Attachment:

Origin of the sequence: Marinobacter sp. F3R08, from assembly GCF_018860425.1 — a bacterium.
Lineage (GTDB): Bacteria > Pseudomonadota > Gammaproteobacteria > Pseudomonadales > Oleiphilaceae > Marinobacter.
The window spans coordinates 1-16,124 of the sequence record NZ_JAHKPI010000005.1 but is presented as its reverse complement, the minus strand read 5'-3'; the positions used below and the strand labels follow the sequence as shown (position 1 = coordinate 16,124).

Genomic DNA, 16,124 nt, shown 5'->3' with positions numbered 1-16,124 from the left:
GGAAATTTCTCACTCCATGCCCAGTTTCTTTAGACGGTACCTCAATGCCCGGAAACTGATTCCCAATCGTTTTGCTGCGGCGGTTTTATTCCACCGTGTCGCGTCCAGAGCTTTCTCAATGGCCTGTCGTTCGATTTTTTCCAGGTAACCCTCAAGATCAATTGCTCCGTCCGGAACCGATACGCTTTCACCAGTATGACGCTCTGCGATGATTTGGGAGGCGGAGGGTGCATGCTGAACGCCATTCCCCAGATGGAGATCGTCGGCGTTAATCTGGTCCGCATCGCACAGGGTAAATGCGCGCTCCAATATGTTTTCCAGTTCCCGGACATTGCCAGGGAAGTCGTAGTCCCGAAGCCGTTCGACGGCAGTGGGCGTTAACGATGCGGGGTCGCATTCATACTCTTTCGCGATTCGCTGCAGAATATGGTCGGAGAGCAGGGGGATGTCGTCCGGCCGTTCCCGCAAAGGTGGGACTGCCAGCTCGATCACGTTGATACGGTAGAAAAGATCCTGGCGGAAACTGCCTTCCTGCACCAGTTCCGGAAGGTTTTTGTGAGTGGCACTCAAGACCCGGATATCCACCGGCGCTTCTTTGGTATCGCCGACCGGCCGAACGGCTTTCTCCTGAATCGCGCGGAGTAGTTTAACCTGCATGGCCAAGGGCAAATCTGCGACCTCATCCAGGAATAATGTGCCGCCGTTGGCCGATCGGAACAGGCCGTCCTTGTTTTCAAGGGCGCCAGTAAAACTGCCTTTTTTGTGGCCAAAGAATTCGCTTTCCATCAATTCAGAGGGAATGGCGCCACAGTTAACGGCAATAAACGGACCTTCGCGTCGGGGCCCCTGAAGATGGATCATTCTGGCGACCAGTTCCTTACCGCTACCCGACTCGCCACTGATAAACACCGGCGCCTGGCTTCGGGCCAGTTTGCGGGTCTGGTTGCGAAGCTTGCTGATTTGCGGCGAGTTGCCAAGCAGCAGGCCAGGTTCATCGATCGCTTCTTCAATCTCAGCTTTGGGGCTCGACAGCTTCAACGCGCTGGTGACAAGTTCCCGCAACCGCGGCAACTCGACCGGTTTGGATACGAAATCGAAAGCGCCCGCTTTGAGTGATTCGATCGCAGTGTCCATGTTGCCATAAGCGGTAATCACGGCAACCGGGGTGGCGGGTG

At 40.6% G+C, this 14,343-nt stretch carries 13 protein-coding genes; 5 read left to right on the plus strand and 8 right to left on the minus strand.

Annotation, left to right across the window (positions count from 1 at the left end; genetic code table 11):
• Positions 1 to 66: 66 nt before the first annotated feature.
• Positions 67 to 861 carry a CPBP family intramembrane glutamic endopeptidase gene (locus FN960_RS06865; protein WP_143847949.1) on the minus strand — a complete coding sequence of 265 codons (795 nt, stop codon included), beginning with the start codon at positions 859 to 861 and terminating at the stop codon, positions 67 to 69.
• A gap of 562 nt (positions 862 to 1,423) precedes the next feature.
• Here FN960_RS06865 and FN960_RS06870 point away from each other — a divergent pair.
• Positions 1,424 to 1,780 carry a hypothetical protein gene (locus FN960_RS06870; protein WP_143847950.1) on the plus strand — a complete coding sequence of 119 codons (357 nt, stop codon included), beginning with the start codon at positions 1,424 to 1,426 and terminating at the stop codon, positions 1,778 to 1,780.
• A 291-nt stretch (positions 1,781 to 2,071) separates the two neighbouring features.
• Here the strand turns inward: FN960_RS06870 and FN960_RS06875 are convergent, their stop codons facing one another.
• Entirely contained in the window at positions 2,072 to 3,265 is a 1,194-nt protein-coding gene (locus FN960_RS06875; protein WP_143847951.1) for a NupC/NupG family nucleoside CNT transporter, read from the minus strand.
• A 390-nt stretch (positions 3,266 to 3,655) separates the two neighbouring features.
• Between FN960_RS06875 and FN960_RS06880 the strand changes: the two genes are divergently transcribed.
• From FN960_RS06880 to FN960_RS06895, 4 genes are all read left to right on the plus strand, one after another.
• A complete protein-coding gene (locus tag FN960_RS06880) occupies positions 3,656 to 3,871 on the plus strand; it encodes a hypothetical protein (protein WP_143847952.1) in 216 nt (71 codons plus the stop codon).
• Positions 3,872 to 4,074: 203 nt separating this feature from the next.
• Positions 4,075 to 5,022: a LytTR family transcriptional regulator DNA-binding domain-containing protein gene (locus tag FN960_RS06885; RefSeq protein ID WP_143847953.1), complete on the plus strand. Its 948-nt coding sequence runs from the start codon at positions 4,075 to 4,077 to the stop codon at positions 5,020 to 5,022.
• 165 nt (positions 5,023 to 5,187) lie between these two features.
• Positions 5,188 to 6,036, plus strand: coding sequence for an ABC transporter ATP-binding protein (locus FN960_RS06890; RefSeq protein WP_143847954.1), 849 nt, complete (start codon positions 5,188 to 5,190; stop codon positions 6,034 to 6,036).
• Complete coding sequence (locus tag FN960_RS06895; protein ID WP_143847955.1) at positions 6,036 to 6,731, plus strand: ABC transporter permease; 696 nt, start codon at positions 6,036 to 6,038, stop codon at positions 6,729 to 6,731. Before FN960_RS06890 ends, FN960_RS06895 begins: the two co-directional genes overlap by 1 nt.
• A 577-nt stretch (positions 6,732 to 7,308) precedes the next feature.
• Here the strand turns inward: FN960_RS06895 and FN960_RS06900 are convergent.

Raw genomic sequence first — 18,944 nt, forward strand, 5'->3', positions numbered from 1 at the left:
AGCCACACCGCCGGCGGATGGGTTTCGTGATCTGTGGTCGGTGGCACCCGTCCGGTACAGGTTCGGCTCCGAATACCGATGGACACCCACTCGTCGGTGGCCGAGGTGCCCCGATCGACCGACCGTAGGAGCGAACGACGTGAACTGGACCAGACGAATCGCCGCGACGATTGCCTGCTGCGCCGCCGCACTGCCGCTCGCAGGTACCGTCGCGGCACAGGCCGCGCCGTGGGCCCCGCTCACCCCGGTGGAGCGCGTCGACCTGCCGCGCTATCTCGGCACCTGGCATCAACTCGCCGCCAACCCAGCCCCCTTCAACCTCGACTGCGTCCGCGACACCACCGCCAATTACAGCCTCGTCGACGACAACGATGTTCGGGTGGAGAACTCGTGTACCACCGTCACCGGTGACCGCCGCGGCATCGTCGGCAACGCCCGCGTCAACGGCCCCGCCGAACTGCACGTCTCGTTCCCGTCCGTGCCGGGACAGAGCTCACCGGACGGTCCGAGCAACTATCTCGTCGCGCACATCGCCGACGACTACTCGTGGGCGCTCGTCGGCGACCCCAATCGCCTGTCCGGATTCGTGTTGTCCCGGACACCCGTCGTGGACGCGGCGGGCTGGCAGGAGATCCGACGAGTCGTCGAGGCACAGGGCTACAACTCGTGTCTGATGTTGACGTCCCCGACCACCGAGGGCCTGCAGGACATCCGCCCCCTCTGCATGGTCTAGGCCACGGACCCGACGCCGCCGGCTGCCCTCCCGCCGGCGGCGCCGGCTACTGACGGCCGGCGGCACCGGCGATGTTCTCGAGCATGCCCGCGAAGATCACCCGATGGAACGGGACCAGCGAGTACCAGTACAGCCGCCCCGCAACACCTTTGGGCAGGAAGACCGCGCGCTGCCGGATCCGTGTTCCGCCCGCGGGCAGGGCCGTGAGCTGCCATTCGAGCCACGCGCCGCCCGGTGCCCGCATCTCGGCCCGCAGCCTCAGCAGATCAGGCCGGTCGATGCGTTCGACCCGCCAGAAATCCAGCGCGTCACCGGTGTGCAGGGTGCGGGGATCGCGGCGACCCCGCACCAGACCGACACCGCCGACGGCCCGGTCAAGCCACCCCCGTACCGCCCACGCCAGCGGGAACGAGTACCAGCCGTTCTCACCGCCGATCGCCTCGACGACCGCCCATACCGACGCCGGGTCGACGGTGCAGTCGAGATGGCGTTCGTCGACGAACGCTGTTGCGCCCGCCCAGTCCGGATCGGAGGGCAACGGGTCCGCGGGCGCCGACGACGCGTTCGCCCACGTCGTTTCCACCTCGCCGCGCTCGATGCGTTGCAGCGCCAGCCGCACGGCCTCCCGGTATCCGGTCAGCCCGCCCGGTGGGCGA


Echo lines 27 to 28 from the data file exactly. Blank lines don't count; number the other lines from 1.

Raw genomic sequence first — 18,944 nt, forward strand, 5'->3', positions numbered from 1 at the left:
AGCCACACCGCCGGCGGATGGGTTTCGTGATCTGTGGTCGGTGGCACCCGTCCGGTACAGGTTCGGCTCCGAATACCGATGGACACCCACTCGTCGGTGGCCGAGGTGCCCCGATCGACCGACCGTAGGAGCGAACGACGTGAACTGGACCAGACGAATCGCCGCGACGATTGCCTGCTGCGCCGCCGCACTGCCGCTCGCAGGTACCGTCGCGGCACAGGCCGCGCCGTGGGCCCCGCTCACCCCGGTGGAGCGCGTCGACCTGCCGCGCTATCTCGGCACCTGGCATCAACTCGCCGCCAACCCAGCCCCCTTCAACCTCGACTGCGTCCGCGACACCACCGCCAATTACAGCCTCGTCGACGACAACGATGTTCGGGTGGAGAACTCGTGTACCACCGTCACCGGTGACCGCCGCGGCATCGTCGGCAACGCCCGCGTCAACGGCCCCGCCGAACTGCACGTCTCGTTCCCGTCCGTGCCGGGACAGAGCTCACCGGACGGTCCGAGCAACTATCTCGTCGCGCACATCGCCGACGACTACTCGTGGGCGCTCGTCGGCGACCCCAATCGCCTGTCCGGATTCGTGTTGTCCCGGACACCCGTCGTGGACGCGGCGGGCTGGCAGGAGATCCGACGAGTCGTCGAGGCACAGGGCTACAACTCGTGTCTGATGTTGACGTCCCCGACCACCGAGGGCCTGCAGGACATCCGCCCCCTCTGCATGGTCTAGGCCACGGACCCGACGCCGCCGGCTGCCCTCCCGCCGGCGGCGCCGGCTACTGACGGCCGGCGGCACCGGCGATGTTCTCGAGCATGCCCGCGAAGATCACCCGATGGAACGGGACCAGCGAGTACCAGTACAGCCGCCCCGCAACACCTTTGGGCAGGAAGACCGCGCGCTGCCGGATCCGTGTTCCGCCCGCGGGCAGGGCCGTGAGCTGCCATTCGAGCCACGCGCCGCCCGGTGCCCGCATCTCGGCCCGCAGCCTCAGCAGATCAGGCCGGTCGATGCGTTCGACCCGCCAGAAATCCAGCGCGTCACCGGTGTGCAGGGTGCGGGGATCGCGGCGACCCCGCACCAGACCGACACCGCCGACGGCCCGGTCAAGCCACCCCCGTACCGCCCACGCCAGCGGGAACGAGTACCAGCCGTTCTCACCGCCGATCGCCTCGACGACCGCCCATACCGACGCCGGGTCGACGGTGCAGTCGAGATGGCGTTCGTCGACGAACGCTGTTGCGCCCGCCCAGTCCGGATCGGAGGGCAACGGGTCCGCGGGCGCCGACGACGCGTTCGCCCACGTCGTTTCCACCTCGCCGCGCTCGATGCGTTGCAGCGCCAGCCGCACGGCCTCCCGGTATCCGGTCAGCCCGCCCGGTGGGCGA